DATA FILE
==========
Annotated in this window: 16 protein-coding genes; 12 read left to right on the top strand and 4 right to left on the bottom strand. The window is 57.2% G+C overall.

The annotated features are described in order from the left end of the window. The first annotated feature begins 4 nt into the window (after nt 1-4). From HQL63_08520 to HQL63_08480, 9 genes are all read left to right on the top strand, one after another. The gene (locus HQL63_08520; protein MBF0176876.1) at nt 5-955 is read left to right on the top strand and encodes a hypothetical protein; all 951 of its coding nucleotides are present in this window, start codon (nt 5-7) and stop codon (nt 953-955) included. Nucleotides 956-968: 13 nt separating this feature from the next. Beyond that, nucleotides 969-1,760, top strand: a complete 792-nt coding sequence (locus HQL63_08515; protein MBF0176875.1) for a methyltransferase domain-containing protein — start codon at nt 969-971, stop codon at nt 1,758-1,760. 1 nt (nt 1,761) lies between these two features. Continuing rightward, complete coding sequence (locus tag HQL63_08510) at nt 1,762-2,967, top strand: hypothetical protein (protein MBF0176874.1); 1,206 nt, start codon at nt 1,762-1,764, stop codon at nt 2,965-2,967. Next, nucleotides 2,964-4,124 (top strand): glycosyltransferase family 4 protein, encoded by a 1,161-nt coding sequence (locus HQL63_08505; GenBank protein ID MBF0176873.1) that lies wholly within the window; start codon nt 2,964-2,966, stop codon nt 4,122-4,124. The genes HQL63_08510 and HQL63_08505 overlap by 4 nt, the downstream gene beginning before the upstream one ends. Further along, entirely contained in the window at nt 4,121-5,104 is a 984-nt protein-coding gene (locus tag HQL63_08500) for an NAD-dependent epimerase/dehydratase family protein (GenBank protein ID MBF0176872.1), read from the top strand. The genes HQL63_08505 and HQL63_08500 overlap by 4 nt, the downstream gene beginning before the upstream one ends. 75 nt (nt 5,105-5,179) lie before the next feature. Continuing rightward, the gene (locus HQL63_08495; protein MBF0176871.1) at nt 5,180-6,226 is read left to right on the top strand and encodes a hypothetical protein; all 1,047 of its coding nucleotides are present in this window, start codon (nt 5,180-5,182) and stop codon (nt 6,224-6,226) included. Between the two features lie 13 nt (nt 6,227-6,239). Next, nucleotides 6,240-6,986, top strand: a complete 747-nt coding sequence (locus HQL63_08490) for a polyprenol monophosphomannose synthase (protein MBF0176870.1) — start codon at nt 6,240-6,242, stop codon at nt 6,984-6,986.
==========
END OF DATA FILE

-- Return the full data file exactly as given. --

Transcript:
Annotated in this window: 16 protein-coding genes; 12 read left to right on the top strand and 4 right to left on the bottom strand. The window is 57.2% G+C overall.

The annotated features are described in order from the left end of the window. The first annotated feature begins 4 nt into the window (after nt 1-4). From HQL63_08520 to HQL63_08480, 9 genes are all read left to right on the top strand, one after another. The gene (locus HQL63_08520; protein MBF0176876.1) at nt 5-955 is read left to right on the top strand and encodes a hypothetical protein; all 951 of its coding nucleotides are present in this window, start codon (nt 5-7) and stop codon (nt 953-955) included. Nucleotides 956-968: 13 nt separating this feature from the next. Beyond that, nucleotides 969-1,760, top strand: a complete 792-nt coding sequence (locus HQL63_08515; protein MBF0176875.1) for a methyltransferase domain-containing protein — start codon at nt 969-971, stop codon at nt 1,758-1,760. 1 nt (nt 1,761) lies between these two features. Continuing rightward, complete coding sequence (locus tag HQL63_08510) at nt 1,762-2,967, top strand: hypothetical protein (protein MBF0176874.1); 1,206 nt, start codon at nt 1,762-1,764, stop codon at nt 2,965-2,967. Next, nucleotides 2,964-4,124 (top strand): glycosyltransferase family 4 protein, encoded by a 1,161-nt coding sequence (locus HQL63_08505; GenBank protein ID MBF0176873.1) that lies wholly within the window; start codon nt 2,964-2,966, stop codon nt 4,122-4,124. The genes HQL63_08510 and HQL63_08505 overlap by 4 nt, the downstream gene beginning before the upstream one ends. Further along, entirely contained in the window at nt 4,121-5,104 is a 984-nt protein-coding gene (locus tag HQL63_08500) for an NAD-dependent epimerase/dehydratase family protein (GenBank protein ID MBF0176872.1), read from the top strand. The genes HQL63_08505 and HQL63_08500 overlap by 4 nt, the downstream gene beginning before the upstream one ends. 75 nt (nt 5,105-5,179) lie before the next feature. Continuing rightward, the gene (locus HQL63_08495; protein MBF0176871.1) at nt 5,180-6,226 is read left to right on the top strand and encodes a hypothetical protein; all 1,047 of its coding nucleotides are present in this window, start codon (nt 5,180-5,182) and stop codon (nt 6,224-6,226) included. Between the two features lie 13 nt (nt 6,227-6,239). Next, nucleotides 6,240-6,986, top strand: a complete 747-nt coding sequence (locus HQL63_08490) for a polyprenol monophosphomannose synthase (protein MBF0176870.1) — start codon at nt 6,240-6,242, stop codon at nt 6,984-6,986.